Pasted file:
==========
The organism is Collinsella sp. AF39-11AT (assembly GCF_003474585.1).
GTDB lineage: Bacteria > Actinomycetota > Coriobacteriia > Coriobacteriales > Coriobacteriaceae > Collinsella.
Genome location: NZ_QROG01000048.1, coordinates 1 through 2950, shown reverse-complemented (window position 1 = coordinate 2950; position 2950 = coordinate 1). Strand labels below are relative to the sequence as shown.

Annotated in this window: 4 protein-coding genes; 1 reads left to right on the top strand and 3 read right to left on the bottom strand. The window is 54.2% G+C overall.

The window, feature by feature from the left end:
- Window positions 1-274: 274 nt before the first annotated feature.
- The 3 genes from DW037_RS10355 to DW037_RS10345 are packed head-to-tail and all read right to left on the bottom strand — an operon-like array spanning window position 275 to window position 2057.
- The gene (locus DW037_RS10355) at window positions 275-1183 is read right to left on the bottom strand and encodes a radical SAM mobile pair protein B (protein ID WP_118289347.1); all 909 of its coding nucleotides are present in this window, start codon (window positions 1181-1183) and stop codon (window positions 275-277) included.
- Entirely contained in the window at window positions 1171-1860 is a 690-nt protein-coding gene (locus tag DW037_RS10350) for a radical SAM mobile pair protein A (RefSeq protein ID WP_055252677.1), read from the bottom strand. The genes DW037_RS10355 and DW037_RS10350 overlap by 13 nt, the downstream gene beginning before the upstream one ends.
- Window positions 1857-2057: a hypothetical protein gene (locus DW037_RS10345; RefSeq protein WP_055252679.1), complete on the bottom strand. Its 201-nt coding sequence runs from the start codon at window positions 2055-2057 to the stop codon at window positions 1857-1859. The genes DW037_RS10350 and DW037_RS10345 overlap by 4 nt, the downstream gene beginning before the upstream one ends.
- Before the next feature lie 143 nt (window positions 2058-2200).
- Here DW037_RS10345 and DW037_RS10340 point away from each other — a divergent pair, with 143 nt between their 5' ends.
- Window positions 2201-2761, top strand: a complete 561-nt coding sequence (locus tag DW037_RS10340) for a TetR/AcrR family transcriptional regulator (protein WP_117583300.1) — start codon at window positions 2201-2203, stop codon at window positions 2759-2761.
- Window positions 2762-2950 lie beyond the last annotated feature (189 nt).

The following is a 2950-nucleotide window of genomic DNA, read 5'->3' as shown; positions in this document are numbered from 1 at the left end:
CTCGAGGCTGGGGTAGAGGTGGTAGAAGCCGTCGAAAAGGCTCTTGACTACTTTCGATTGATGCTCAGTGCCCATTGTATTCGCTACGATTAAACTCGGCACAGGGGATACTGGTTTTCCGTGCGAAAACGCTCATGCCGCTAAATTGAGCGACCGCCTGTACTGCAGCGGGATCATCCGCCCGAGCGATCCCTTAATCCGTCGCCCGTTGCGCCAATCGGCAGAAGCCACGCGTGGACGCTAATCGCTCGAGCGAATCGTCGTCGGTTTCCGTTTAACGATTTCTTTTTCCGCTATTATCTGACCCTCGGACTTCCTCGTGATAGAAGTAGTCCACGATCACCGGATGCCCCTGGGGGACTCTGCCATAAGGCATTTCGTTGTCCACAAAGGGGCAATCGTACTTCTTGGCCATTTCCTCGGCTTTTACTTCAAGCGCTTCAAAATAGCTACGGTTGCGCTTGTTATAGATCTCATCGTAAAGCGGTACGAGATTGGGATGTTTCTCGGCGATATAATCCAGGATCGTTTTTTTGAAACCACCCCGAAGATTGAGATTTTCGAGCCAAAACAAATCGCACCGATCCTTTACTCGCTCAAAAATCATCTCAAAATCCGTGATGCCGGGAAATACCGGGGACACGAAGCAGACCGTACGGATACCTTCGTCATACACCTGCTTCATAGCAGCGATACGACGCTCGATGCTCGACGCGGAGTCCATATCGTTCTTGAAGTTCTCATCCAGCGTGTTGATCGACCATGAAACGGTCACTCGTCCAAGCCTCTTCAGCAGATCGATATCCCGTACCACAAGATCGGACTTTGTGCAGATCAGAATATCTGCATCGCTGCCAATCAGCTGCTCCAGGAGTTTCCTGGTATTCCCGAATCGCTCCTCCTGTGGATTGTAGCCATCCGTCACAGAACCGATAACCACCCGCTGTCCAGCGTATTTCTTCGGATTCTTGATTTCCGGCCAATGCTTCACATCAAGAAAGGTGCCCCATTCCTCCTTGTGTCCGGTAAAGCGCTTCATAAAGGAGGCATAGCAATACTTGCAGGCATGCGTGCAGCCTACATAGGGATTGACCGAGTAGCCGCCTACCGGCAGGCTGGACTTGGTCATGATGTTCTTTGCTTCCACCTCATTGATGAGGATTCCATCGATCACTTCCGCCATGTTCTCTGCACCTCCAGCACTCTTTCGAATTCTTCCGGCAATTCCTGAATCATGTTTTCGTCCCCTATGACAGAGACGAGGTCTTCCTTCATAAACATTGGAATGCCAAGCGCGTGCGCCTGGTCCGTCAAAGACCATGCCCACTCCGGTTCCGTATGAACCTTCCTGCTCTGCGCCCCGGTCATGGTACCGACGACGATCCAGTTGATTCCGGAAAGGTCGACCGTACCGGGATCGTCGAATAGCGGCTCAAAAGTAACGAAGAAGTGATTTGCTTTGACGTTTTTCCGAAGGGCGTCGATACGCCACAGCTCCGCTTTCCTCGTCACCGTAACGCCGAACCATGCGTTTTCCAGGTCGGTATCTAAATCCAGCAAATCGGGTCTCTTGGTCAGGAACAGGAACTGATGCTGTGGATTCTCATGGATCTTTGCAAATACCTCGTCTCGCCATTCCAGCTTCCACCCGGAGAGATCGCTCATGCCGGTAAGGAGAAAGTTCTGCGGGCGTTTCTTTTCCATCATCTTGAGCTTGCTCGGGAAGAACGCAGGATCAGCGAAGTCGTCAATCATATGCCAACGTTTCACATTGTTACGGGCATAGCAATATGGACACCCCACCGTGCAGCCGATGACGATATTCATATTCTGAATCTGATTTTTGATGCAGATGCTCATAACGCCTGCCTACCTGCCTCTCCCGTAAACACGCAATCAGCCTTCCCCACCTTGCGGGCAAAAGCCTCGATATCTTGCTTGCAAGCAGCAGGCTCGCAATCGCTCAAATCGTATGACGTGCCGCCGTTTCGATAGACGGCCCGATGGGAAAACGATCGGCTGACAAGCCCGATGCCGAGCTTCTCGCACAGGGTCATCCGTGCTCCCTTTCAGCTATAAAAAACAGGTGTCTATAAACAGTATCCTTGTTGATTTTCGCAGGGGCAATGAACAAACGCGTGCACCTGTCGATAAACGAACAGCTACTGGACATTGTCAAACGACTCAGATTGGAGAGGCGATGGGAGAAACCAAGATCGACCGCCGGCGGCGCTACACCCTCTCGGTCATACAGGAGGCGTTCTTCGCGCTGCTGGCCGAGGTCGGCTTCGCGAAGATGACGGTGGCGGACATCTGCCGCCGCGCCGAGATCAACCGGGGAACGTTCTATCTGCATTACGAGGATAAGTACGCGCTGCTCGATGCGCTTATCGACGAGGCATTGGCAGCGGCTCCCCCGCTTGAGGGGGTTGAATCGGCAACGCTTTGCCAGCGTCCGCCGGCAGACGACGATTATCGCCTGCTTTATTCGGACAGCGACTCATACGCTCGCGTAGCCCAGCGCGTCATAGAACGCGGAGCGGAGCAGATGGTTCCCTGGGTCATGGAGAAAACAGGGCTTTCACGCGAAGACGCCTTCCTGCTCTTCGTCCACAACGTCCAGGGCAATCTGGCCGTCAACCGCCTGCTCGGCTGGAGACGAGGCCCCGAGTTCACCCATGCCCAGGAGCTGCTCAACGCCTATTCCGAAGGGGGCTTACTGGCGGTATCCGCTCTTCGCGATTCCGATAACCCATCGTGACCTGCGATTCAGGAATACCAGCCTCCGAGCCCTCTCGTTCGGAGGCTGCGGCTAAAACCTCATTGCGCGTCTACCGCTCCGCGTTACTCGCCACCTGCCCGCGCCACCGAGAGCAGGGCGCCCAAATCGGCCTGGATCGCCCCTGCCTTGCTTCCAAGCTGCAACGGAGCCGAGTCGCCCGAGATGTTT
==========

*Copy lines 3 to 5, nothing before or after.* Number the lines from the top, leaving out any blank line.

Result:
Genome location: NZ_QROG01000048.1, coordinates 1 through 2950, shown reverse-complemented (window position 1 = coordinate 2950; position 2950 = coordinate 1). Strand labels below are relative to the sequence as shown.

Annotated in this window: 4 protein-coding genes; 1 reads left to right on the top strand and 3 read right to left on the bottom strand. The window is 54.2% G+C overall.

The window, feature by feature from the left end: